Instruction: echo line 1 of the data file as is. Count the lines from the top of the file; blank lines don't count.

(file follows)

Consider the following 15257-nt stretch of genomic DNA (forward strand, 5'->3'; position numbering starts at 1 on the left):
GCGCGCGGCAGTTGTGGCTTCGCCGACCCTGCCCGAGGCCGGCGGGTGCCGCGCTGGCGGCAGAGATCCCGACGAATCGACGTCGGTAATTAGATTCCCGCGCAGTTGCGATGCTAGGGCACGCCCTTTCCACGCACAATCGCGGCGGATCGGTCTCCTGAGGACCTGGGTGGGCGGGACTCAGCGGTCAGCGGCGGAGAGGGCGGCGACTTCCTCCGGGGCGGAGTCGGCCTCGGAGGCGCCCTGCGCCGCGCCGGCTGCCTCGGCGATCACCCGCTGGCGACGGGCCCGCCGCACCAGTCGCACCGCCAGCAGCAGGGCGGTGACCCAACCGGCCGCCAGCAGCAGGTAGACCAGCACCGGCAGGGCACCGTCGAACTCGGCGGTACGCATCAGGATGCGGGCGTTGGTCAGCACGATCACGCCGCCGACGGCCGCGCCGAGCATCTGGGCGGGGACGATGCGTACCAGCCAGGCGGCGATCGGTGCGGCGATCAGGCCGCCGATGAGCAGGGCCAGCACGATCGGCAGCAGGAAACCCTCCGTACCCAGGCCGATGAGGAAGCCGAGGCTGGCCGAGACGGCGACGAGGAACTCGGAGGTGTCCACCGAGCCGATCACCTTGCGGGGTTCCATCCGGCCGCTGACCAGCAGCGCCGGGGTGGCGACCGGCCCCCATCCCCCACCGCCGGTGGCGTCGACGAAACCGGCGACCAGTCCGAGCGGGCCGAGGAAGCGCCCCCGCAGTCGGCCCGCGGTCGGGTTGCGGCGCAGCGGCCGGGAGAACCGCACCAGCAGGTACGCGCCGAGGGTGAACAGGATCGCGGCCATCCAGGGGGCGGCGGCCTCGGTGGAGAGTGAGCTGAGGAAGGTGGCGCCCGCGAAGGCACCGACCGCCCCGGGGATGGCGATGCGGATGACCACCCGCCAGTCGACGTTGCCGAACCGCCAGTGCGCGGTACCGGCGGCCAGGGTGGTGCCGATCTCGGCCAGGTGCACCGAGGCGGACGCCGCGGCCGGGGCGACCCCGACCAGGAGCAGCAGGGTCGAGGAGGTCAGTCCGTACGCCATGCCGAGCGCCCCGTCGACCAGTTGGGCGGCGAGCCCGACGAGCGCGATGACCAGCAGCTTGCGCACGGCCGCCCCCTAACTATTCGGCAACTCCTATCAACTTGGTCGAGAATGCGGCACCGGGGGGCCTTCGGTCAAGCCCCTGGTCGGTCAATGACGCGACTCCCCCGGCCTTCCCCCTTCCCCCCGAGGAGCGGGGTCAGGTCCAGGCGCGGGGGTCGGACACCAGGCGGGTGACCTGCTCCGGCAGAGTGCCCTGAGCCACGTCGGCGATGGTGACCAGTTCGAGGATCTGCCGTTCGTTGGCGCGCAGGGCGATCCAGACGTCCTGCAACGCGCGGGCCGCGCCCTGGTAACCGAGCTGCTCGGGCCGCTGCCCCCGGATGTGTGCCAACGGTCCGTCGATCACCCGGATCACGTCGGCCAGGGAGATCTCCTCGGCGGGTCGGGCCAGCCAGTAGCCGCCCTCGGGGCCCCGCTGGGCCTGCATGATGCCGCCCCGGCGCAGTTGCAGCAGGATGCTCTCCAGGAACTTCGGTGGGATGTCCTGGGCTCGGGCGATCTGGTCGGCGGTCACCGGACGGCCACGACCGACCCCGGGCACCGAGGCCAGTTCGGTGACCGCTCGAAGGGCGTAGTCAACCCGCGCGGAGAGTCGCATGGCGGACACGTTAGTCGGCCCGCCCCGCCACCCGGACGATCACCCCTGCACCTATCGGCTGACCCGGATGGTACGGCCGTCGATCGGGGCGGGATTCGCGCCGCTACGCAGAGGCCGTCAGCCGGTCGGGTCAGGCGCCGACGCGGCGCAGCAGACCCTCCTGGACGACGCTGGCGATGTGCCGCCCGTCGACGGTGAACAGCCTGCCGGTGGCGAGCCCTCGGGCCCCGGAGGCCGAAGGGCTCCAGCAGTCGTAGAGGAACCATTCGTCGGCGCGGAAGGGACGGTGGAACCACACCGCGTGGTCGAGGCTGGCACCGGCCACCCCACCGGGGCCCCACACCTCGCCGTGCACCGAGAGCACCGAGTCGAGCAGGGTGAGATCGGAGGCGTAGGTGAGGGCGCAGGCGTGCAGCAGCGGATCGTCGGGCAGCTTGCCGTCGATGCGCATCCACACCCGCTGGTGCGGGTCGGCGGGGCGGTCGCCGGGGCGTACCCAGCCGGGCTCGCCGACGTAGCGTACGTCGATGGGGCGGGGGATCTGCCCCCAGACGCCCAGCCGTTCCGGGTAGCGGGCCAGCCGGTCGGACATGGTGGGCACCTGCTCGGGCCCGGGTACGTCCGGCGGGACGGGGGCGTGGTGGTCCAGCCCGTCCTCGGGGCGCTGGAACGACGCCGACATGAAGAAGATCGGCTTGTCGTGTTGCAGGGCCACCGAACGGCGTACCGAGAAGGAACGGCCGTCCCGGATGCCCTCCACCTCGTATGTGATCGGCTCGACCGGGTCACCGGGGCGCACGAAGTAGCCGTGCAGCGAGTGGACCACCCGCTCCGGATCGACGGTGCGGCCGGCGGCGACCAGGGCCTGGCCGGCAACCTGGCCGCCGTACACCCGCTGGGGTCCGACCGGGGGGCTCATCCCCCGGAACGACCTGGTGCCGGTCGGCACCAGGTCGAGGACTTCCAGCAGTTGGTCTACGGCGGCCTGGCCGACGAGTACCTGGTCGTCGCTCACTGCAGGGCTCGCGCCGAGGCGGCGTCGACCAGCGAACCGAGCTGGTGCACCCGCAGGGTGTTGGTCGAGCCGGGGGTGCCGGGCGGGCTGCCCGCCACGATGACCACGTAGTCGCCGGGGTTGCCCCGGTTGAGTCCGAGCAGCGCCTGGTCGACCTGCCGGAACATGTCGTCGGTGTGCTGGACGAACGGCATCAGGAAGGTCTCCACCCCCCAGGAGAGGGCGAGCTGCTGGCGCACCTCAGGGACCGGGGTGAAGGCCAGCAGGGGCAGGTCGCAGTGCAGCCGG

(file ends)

Consider the following 15257-nt stretch of genomic DNA (forward strand, 5'->3'; position numbering starts at 1 on the left):